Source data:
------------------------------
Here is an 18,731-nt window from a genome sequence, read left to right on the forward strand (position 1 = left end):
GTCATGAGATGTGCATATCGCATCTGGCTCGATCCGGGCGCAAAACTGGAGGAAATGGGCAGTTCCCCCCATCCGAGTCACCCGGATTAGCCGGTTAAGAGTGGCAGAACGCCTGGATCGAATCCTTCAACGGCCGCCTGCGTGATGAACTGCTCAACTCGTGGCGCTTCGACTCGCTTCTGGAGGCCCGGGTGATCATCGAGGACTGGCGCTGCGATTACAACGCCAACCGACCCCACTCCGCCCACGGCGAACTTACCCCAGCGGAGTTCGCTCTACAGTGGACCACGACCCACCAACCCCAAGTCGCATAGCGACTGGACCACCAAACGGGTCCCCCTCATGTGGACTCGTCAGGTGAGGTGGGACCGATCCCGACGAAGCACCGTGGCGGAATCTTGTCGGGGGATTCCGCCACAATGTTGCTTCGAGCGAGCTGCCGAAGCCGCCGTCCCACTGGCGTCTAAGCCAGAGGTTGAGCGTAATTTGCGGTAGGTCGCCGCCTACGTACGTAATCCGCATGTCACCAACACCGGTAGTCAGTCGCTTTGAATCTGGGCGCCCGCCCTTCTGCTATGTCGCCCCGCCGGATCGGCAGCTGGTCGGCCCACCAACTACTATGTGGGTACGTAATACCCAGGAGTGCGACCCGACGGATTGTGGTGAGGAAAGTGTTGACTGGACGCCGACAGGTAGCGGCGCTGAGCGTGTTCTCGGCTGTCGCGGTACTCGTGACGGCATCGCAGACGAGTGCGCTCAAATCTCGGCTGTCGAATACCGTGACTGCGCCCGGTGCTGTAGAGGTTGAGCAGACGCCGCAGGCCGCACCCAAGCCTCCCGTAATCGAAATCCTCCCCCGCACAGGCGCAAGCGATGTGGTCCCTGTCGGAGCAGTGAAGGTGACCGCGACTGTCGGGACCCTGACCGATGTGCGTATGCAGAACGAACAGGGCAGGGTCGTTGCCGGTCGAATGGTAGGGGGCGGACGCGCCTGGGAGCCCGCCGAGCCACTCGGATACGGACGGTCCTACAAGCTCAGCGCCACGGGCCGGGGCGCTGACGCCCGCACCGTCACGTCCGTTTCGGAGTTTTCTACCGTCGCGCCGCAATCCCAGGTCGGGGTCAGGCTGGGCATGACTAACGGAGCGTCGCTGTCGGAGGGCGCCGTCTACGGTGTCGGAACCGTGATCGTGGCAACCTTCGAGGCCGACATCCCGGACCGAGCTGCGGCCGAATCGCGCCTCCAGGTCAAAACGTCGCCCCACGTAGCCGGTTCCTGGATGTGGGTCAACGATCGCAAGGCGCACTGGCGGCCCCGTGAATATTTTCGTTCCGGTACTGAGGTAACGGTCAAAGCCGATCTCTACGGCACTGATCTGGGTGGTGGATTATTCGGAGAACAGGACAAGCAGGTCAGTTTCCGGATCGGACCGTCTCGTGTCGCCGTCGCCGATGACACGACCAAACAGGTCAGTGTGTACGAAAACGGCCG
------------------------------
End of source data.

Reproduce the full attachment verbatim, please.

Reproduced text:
Here is an 18,731-nt window from a genome sequence, read left to right on the forward strand (position 1 = left end):
GTCATGAGATGTGCATATCGCATCTGGCTCGATCCGGGCGCAAAACTGGAGGAAATGGGCAGTTCCCCCCATCCGAGTCACCCGGATTAGCCGGTTAAGAGTGGCAGAACGCCTGGATCGAATCCTTCAACGGCCGCCTGCGTGATGAACTGCTCAACTCGTGGCGCTTCGACTCGCTTCTGGAGGCCCGGGTGATCATCGAGGACTGGCGCTGCGATTACAACGCCAACCGACCCCACTCCGCCCACGGCGAACTTACCCCAGCGGAGTTCGCTCTACAGTGGACCACGACCCACCAACCCCAAGTCGCATAGCGACTGGACCACCAAACGGGTCCCCCTCATGTGGACTCGTCAGGTGAGGTGGGACCGATCCCGACGAAGCACCGTGGCGGAATCTTGTCGGGGGATTCCGCCACAATGTTGCTTCGAGCGAGCTGCCGAAGCCGCCGTCCCACTGGCGTCTAAGCCAGAGGTTGAGCGTAATTTGCGGTAGGTCGCCGCCTACGTACGTAATCCGCATGTCACCAACACCGGTAGTCAGTCGCTTTGAATCTGGGCGCCCGCCCTTCTGCTATGTCGCCCCGCCGGATCGGCAGCTGGTCGGCCCACCAACTACTATGTGGGTACGTAATACCCAGGAGTGCGACCCGACGGATTGTGGTGAGGAAAGTGTTGACTGGACGCCGACAGGTAGCGGCGCTGAGCGTGTTCTCGGCTGTCGCGGTACTCGTGACGGCATCGCAGACGAGTGCGCTCAAATCTCGGCTGTCGAATACCGTGACTGCGCCCGGTGCTGTAGAGGTTGAGCAGACGCCGCAGGCCGCACCCAAGCCTCCCGTAATCGAAATCCTCCCCCGCACAGGCGCAAGCGATGTGGTCCCTGTCGGAGCAGTGAAGGTGACCGCGACTGTCGGGACCCTGACCGATGTGCGTATGCAGAACGAACAGGGCAGGGTCGTTGCCGGTCGAATGGTAGGGGGCGGACGCGCCTGGGAGCCCGCCGAGCCACTCGGATACGGACGGTCCTACAAGCTCAGCGCCACGGGCCGGGGCGCTGACGCCCGCACCGTCACGTCCGTTTCGGAGTTTTCTACCGTCGCGCCGCAATCCCAGGTCGGGGTCAGGCTGGGCATGACTAACGGAGCGTCGCTGTCGGAGGGCGCCGTCTACGGTGTCGGAACCGTGATCGTGGCAACCTTCGAGGCCGACATCCCGGACCGAGCTGCGGCCGAATCGCGCCTCCAGGTCAAAACGTCGCCCCACGTAGCCGGTTCCTGGATGTGGGTCAACGATCGCAAGGCGCACTGGCGGCCCCGTGAATATTTTCGTTCCGGTACTGAGGTAACGGTCAAAGCCGATCTCTACGGCACTGATCTGGGTGGTGGATTATTCGGAGAACAGGACAAGCAGGTCAGTTTCCGGATCGGACCGTCTCGTGTCGCCGTCGCCGATGACACGACCAAACAGGTCAGTGTGTACGAAAACGGCCG